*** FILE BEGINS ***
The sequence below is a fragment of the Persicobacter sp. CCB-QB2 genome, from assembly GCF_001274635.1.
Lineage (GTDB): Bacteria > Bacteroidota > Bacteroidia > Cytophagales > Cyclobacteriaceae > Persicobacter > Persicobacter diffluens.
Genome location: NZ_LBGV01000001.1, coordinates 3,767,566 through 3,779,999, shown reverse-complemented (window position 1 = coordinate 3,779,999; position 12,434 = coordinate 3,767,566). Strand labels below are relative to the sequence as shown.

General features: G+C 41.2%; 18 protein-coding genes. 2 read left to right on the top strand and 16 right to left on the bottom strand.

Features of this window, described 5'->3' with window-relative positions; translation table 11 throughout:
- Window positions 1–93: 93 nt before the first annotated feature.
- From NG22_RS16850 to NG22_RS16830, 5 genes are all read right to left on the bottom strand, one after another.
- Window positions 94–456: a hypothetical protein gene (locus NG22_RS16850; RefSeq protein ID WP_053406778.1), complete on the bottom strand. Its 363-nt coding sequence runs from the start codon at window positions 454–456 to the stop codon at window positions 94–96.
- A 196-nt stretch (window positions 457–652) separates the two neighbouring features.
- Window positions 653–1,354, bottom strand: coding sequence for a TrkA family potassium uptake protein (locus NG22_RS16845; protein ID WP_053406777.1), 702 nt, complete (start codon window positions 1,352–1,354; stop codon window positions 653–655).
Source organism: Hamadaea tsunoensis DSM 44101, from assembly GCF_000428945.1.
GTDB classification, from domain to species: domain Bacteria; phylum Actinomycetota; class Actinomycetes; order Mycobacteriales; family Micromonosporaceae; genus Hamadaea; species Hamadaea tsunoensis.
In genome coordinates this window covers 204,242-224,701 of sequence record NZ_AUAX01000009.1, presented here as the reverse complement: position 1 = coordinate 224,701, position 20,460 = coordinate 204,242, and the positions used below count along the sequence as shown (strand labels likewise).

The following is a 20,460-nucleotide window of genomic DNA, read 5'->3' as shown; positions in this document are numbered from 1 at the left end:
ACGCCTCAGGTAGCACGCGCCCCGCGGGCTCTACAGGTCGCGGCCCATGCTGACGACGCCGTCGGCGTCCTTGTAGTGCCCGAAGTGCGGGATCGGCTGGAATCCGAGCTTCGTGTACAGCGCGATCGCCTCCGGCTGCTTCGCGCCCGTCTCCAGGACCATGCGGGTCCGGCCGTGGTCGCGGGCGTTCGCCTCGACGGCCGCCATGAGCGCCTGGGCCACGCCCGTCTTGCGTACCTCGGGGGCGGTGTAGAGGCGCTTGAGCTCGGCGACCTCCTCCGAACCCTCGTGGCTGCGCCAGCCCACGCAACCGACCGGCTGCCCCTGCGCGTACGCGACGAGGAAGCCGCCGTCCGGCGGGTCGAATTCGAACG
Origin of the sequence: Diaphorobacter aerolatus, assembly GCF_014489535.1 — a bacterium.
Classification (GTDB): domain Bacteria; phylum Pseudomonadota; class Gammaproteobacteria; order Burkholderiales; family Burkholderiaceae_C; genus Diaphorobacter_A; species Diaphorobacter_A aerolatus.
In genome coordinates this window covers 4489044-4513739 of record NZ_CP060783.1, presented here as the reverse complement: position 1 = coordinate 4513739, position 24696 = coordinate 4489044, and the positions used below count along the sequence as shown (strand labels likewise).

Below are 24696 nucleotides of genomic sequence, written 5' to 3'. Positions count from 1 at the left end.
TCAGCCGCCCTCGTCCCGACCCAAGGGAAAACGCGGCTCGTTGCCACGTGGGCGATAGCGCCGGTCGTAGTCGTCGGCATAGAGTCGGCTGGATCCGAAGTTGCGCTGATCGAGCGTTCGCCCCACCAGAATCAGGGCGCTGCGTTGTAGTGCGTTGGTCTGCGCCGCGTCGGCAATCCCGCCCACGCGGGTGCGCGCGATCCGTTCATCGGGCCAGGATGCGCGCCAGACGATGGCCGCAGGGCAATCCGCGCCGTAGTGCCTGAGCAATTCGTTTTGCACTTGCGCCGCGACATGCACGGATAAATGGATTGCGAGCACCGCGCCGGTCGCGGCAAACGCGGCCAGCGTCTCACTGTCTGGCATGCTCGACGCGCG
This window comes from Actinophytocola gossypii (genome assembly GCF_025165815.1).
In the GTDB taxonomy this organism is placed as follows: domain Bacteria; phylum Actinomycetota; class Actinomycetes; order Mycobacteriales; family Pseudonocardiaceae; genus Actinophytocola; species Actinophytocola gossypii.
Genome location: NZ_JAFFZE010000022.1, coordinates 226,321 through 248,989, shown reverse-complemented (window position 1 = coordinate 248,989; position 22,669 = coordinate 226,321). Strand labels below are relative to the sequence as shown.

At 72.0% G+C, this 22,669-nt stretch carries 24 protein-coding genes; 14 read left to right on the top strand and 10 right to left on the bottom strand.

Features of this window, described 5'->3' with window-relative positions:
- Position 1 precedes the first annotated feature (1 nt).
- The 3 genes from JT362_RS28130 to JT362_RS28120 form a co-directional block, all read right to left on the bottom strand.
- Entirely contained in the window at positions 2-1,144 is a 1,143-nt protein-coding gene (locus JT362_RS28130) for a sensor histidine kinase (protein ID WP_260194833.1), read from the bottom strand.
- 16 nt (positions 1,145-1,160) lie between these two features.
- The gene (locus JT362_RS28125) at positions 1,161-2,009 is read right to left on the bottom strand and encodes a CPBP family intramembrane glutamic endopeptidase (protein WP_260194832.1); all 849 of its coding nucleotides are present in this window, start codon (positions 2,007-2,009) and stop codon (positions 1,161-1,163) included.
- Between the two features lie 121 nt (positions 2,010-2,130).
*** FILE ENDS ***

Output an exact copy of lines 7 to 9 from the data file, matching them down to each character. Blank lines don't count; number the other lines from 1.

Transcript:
- From NG22_RS16850 to NG22_RS16830, 5 genes are all read right to left on the bottom strand, one after another.
- Window positions 94–456: a hypothetical protein gene (locus NG22_RS16850; RefSeq protein ID WP_053406778.1), complete on the bottom strand. Its 363-nt coding sequence runs from the start codon at window positions 454–456 to the stop codon at window positions 94–96.
- A 196-nt stretch (window positions 457–652) separates the two neighbouring features.